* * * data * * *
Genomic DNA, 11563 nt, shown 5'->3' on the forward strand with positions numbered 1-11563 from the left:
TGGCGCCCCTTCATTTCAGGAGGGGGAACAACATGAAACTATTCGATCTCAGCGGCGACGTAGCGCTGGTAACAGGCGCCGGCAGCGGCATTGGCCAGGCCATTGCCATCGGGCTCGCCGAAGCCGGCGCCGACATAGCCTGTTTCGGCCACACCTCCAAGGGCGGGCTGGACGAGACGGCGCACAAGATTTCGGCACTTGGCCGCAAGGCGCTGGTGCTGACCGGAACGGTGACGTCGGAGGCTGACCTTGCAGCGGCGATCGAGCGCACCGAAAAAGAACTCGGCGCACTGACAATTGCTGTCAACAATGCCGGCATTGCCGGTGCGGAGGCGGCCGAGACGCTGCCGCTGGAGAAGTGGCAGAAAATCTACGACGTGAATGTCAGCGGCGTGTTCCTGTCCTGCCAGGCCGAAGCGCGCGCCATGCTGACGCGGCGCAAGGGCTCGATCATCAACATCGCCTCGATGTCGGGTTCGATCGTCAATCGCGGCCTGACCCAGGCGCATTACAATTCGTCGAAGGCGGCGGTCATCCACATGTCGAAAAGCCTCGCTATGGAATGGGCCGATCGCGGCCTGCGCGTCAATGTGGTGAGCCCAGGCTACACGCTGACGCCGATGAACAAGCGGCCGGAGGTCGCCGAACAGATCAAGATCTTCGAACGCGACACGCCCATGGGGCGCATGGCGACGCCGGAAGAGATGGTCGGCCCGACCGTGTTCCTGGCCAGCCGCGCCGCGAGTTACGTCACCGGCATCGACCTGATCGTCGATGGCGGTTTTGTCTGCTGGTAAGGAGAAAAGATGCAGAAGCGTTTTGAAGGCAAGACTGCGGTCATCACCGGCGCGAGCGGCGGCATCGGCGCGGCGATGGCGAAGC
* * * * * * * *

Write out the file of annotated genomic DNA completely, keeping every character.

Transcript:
Genomic DNA, 11563 nt, shown 5'->3' on the forward strand with positions numbered 1-11563 from the left:
TGGCGCCCCTTCATTTCAGGAGGGGGAACAACATGAAACTATTCGATCTCAGCGGCGACGTAGCGCTGGTAACAGGCGCCGGCAGCGGCATTGGCCAGGCCATTGCCATCGGGCTCGCCGAAGCCGGCGCCGACATAGCCTGTTTCGGCCACACCTCCAAGGGCGGGCTGGACGAGACGGCGCACAAGATTTCGGCACTTGGCCGCAAGGCGCTGGTGCTGACCGGAACGGTGACGTCGGAGGCTGACCTTGCAGCGGCGATCGAGCGCACCGAAAAAGAACTCGGCGCACTGACAATTGCTGTCAACAATGCCGGCATTGCCGGTGCGGAGGCGGCCGAGACGCTGCCGCTGGAGAAGTGGCAGAAAATCTACGACGTGAATGTCAGCGGCGTGTTCCTGTCCTGCCAGGCCGAAGCGCGCGCCATGCTGACGCGGCGCAAGGGCTCGATCATCAACATCGCCTCGATGTCGGGTTCGATCGTCAATCGCGGCCTGACCCAGGCGCATTACAATTCGTCGAAGGCGGCGGTCATCCACATGTCGAAAAGCCTCGCTATGGAATGGGCCGATCGCGGCCTGCGCGTCAATGTGGTGAGCCCAGGCTACACGCTGACGCCGATGAACAAGCGGCCGGAGGTCGCCGAACAGATCAAGATCTTCGAACGCGACACGCCCATGGGGCGCATGGCGACGCCGGAAGAGATGGTCGGCCCGACCGTGTTCCTGGCCAGCCGCGCCGCGAGTTACGTCACCGGCATCGACCTGATCGTCGATGGCGGTTTTGTCTGCTGGTAAGGAGAAAAGATGCAGAAGCGTTTTGAAGGCAAGACTGCGGTCATCACCGGCGCGAGCGGCGGCATCGGCGCGGCGATGGCGAAGC